[college] the trials and tips when applying to jobs.

The years have passed by quickly, and I soon became a senior in college looking for employment. I had numerous friends who had worked in investment banking over the summer and returned triumphantly with full-time offers. As fall semester quickly ran past, I went to dozens of interviews, watching in despair as my fellow classmates were offered the second-round interviews and finally, an offer. Without an exaggeration, I would say close to 70% of my mathematics-economics circle were already gainfully employed, and I felt incredibly inadequate in an environment that prizes the ambitious.

January arrived, and I was unprepared to meet it. January signaled the end of the recruiting season for most large companies I wanted to enter– economic consulting firms, investment banks, equity research firms. However, after much scrutiny, I discovered another recruiting season that had just started: economics research assistants (RA). I sent off shamelessly many applications to think-tanks, top universities and economic institutions, and anything that had “STATA” in the job description. I knew a PhD could be in my future, so becoming an RA could be an incredible asset when it came time to apply to graduate school.

The year started off slow, despite my renewed resolution to apply to RA jobs. I was rejected or never heard back from UPenn, Yale, American Enterprise Institute, Columbia Business School, MIT’s J-PAL, Brookings, and the list goes on. However, the ball started rolling inexplicably in March. I received numerous interviews from the Federal Reserve— Philadelphia, Richmond, Boston, Washington DC (I did have a prior one in December at Kansas City). After a whirlwind two weeks, I am extremely grateful to say that I landed an dream offer with one of these locations and have accepted.

There is a fair bit of irony in how the world works, because this position is probably the most prestigious one I could hope for– ever. No other job I interviewed for can compete, though perhaps Goldman Sachs would be a distant second. I won my dream job after almost nine months of uncertainty, agony and grueling work applying and interviewing.

I hope by sharing my experience, others who are in the job market for the first time as a college senior, or will be in the job market soon, will find some helpful pointers. If you have any other questions, please feel free to contact me via email, or using anonymous ask.fm.

a pretty flower arrangement in the lobby of the Boston Fed.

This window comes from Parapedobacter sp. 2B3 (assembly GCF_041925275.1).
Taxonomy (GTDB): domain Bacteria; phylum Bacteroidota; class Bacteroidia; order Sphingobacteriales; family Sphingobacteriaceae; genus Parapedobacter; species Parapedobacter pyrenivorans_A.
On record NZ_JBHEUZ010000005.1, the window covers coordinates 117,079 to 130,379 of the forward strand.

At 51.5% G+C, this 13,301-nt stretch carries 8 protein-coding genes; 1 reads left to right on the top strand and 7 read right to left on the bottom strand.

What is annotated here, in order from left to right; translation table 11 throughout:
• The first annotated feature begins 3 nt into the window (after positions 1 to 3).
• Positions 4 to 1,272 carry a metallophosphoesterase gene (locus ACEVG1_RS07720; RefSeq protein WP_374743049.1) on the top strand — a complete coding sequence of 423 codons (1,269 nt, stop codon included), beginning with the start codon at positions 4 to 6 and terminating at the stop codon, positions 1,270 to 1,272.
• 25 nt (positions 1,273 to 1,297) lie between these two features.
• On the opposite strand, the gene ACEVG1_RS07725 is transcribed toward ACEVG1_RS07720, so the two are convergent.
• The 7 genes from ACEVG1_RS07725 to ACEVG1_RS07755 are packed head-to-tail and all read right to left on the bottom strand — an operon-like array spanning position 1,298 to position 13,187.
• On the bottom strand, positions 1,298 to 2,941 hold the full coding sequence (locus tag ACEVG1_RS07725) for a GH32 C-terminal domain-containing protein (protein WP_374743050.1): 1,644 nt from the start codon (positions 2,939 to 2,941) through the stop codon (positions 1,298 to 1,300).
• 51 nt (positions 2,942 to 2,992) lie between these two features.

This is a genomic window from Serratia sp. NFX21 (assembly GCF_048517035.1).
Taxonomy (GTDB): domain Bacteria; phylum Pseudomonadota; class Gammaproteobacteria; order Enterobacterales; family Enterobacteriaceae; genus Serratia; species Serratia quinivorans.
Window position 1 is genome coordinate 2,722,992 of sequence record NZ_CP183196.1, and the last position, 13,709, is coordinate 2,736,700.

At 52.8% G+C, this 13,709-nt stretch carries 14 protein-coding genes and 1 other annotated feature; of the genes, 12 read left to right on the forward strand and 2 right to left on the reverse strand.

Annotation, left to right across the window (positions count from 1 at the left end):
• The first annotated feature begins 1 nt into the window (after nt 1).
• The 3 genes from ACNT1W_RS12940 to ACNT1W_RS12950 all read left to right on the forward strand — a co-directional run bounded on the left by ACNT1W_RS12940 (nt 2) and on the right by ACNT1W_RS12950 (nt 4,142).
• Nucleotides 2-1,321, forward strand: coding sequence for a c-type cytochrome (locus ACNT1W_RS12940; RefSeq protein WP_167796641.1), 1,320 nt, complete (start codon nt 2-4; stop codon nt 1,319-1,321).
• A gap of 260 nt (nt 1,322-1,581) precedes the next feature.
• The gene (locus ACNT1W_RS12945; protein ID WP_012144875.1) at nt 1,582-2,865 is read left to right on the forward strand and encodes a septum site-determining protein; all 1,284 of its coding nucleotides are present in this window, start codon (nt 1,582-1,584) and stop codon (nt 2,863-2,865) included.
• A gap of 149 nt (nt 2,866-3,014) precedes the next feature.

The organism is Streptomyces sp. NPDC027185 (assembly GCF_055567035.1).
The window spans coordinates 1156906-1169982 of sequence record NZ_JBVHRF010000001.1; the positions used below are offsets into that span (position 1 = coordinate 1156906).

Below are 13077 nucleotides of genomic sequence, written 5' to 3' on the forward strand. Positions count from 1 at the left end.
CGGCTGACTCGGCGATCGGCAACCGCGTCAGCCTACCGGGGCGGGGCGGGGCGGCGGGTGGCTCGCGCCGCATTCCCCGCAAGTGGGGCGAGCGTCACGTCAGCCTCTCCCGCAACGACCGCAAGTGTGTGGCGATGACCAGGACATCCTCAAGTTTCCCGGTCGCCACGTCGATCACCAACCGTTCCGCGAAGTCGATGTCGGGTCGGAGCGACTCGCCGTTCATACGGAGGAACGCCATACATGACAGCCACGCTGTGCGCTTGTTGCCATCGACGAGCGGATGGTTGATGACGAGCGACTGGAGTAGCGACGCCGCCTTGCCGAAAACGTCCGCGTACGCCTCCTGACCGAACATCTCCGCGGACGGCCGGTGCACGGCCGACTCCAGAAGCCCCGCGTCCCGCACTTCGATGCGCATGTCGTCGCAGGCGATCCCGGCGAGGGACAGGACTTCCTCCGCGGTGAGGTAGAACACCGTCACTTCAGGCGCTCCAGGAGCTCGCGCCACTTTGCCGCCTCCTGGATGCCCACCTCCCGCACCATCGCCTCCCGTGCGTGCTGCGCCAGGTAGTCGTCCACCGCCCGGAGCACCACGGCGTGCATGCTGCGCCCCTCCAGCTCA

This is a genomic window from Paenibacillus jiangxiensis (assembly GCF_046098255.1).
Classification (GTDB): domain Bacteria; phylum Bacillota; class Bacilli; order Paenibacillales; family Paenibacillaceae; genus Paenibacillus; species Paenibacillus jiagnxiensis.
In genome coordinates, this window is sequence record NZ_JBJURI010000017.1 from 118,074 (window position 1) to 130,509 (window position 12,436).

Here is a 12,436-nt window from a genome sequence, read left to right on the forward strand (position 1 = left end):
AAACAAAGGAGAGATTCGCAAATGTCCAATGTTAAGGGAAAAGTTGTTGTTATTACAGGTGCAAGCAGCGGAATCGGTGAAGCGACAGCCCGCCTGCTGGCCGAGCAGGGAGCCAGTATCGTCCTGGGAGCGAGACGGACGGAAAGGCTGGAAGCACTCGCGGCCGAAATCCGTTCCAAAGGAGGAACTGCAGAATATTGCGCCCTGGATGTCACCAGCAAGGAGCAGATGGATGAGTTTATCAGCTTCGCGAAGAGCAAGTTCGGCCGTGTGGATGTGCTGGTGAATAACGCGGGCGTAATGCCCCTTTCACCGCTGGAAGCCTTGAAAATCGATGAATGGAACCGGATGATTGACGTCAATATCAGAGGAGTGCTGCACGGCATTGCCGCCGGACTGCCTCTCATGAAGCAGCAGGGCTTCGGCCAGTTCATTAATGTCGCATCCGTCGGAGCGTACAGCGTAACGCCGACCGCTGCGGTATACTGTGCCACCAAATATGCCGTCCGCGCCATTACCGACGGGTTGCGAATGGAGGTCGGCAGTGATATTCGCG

a pretty flower arrangement in the lobby of the Boston Fed.

Don’t give up. This sounds stupid, I know. Everyone will say this to you. However, rejection is hard. It is so difficult to read “We have decided to pursue other candidates” or “We did not feel you were a good fit” and not feel depressed that you are just not good enough. Let’s also be honest– very likely you will have classmates who receive the job offer instead of you and you think, “why did they get an offer? Aren’t I as qualified as they are?” In my case, I had these bad thoughts especially often since on paper, I have impressive grades. It is incredibly hard to remain optimistic and continue applying because you fear the rejection and you think that it is not worth it because you will be rejected anyway. Some of my friends have missed out on great opportunities because they got discouraged too early and decided to “focus” on school instead. Right up until March, I was applying to at least 2-3 jobs per week; in busier weeks I applied to as many as 10. 

Professors, professors, professors! This is mandatory, and even more urgent if you are going into your major field, like I am (economics). You must speak to your professors about it. Very often, they will have great advice or even contacts in the industry you are seeking to enter. I have had the good fortune to have professors who care deeply about their students and who have incredible connections. I believe if not for one of my professors who wrote my recommendations, I would have not have had so many interviews in the Federal Reserve system. He also went above and beyond communicating with my interviewers and I am sure the job offers that I landed were significantly influenced by his intervention.

Start early. I know I said that the nine months of looking for a job were hell, but after landing this dream offer, I would not have it any other way. If I did not have nine months’ of interviewing experience and prior experience interviewing at other Federal Reserve banks, I would not have gotten this offer. Even if you get rejected, just treat it as an opportunity to sharpen your interview skills. It is a struggle, but you will get better and better and eventually you will be able to walk into an interview with the swagger that you need.

Sign up for email alerts. I signed up for email alerts from various job aggregation search engines. The most helpful I found was Indeed. Type in a search term, like “STATA” and specify the location, like “Boston” and hit search. Then there will be a link to save this search as an email alert. Every day when the search updates with new listings, Indeed will email you. I am a busy person so I always forget to manually go to sites like Indeed and check the new listings. However, I am always on email, so having those listings emailed to me saved time and made my job search more efficient.